I have made a short video clip that will show you how to remove the background of an image. I will also show you how to change the background into a transparent (Alpha) layer that will allow us to add any colour or background that we want to use.

I am going to let you in on a little secret. Whilst writing this blog, I decided to do a little research and check to see if there was a better way to remove the background of an image than the way that I have been doing for the past few years, and guess what? There is! So after a few frustrating hours learning this new way, I am now ready to share this with you! It's actually very simple and quick, I just had to figure out a few simple things on my computer!

A few key step reminders:
  • Open image in GIMP
  • Open the toolbox if not already open.
  • Increase the size of the image (bottom left) so that you can easily trace around the edge.
  • Select Paths Tool from toolbox - see image on the right.
  • Using the Paths Tool set pointers around the edge of the image. 
  • Once you have connected the final point with the first point, click select, either by right clicking on the image or from the top toolbar.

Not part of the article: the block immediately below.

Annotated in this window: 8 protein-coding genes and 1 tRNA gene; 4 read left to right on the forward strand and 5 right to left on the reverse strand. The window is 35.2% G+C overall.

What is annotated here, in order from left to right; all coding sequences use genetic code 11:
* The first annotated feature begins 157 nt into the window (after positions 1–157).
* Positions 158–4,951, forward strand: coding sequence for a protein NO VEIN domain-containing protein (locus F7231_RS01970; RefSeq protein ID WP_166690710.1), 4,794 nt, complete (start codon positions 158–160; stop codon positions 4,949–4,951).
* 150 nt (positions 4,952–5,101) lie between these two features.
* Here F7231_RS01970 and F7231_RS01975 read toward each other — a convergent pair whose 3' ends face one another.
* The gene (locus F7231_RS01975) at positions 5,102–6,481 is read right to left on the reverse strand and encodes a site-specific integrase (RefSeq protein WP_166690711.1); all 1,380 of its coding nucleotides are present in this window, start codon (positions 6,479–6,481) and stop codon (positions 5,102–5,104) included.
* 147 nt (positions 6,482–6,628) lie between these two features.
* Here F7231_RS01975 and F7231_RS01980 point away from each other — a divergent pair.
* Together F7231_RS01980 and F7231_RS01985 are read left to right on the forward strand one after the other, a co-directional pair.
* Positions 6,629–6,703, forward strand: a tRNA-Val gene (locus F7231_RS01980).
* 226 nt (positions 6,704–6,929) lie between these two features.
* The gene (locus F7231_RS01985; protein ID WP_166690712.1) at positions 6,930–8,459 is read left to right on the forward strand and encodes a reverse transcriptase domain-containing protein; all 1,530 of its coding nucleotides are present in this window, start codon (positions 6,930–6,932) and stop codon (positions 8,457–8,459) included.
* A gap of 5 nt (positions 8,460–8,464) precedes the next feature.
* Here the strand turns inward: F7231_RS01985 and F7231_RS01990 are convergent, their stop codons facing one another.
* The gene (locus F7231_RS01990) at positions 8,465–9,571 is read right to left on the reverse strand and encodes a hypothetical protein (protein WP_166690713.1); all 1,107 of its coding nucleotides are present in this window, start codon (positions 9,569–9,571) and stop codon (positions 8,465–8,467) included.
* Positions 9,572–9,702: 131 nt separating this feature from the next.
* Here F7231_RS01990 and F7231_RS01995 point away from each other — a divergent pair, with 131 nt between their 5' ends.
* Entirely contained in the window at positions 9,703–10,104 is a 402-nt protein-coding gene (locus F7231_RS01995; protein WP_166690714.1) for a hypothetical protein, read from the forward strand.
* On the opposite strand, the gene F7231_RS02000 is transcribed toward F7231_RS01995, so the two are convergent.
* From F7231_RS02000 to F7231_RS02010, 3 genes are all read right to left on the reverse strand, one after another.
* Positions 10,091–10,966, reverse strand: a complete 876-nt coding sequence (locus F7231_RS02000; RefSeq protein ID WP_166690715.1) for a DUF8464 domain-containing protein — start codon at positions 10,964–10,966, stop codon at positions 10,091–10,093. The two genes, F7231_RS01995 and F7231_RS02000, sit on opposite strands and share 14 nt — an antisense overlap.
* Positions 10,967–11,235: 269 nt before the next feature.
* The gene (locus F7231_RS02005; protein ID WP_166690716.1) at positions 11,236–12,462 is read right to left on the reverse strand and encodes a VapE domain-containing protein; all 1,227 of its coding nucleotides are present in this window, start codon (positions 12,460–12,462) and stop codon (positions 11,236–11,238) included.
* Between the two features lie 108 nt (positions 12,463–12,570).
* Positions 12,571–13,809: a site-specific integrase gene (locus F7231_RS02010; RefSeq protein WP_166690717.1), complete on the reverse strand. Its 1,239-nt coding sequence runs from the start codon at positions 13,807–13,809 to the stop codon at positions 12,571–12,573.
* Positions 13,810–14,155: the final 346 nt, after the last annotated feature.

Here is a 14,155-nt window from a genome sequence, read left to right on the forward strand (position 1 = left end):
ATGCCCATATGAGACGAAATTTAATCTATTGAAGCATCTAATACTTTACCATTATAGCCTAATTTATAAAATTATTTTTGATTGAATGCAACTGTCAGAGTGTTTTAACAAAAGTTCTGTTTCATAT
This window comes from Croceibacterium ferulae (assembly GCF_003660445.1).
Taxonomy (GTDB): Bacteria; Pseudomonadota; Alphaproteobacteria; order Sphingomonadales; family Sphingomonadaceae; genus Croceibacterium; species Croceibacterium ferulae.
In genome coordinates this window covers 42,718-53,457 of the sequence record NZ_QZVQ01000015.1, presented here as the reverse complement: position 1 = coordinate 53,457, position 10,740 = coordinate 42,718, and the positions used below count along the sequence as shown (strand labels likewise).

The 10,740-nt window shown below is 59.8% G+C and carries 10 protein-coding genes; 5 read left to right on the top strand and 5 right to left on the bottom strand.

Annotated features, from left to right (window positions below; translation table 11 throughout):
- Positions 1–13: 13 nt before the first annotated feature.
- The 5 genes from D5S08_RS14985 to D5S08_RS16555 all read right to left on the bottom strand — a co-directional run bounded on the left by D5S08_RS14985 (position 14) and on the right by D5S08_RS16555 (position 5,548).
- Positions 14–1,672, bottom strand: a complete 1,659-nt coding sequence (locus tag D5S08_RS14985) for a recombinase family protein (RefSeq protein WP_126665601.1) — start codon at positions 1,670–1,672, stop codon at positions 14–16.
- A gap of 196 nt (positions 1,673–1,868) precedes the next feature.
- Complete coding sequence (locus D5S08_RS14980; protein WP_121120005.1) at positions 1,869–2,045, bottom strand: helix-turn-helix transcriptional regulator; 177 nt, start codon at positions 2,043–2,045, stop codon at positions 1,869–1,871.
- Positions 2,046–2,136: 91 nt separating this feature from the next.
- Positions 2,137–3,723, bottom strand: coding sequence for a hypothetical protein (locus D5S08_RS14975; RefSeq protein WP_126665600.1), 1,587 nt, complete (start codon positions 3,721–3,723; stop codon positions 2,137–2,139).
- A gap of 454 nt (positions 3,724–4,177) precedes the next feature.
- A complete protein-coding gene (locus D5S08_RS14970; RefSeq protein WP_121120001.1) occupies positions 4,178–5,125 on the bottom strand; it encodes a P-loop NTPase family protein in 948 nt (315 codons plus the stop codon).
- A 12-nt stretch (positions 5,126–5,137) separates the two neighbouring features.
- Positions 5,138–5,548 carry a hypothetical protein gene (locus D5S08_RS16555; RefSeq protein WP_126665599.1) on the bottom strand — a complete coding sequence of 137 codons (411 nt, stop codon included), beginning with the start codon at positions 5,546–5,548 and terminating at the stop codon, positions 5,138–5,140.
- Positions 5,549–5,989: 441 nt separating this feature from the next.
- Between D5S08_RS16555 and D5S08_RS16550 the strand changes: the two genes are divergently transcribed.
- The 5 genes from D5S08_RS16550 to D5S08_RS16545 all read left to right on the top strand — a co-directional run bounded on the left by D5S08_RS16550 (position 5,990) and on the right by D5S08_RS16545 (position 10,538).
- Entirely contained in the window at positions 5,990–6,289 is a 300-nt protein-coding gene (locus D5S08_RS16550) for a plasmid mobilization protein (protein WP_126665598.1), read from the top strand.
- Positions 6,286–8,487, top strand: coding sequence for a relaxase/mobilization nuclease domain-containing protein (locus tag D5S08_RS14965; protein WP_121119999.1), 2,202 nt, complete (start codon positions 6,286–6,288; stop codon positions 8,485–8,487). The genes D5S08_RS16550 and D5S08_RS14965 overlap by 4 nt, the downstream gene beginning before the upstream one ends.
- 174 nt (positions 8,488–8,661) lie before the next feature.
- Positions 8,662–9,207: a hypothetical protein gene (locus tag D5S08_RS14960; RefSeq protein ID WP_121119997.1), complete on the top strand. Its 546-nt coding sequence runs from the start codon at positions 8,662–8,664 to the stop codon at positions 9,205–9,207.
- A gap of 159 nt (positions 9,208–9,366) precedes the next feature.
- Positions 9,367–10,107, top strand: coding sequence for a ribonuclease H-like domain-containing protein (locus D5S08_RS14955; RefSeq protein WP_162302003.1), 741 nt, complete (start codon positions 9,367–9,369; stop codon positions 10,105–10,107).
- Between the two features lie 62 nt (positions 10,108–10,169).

• In Select you now want to click on From Path.
  • Now click Layer and then Transparency, now click Add Alpha Channel - that will make the background transparent.
  • In Select you now want to click on Invert.
  • Now click Delete. That will remove the background and give it a 'Chequerboard' appearance.
  • In Select, click none.
  • Now Export the file making sure that you save it as a PNG file as this will allow you to save your image with a transparent background.

How to add a background colour to a PNG Image using GIMP

This next very short clip shows you how to add a background colour to your PNG Image using Gimp and Bucket-Fill.

So here it is, my 'cleaned-up' photograph with a white background! Now it's perfect to use on my website, Pinterest and my business Facebook page! Just make sure that you add your watermark to protect your image and to ensure that everyone know who created the design. 

I wrote a blog some time ago on how to create a simple logo and watermark, to read this blog CLICK HERE.

How to add a background colour to a PNG image using PicMonkey.

And finally, this last clip shows you how to add a coloured background to your PNG Image using PicMonkey. You can actually use GIMP for this purpose as you can change the foreground and background colours to different colours by simply double clicking on the black and white boxes and selecting the colour that you want to use. However, learning how to add a PNG Image to a Design in PicMonkey will give you so many exciting options!

And here is my final version of my edited photograph... just a little bit different from the original photograph. Once again using PicMonkey, I have added a frame and text; the creative options are endless!

This may seem a lot of information to learn, but I can assure you that it does not take long to perfect the techniques and the results are well worth the effort!

Have fun and happy ballooning!



Unknown said...

Sue how do you move the image while maintaining the path? I seem to keep losing it when I try to both edit the path and readjust the picture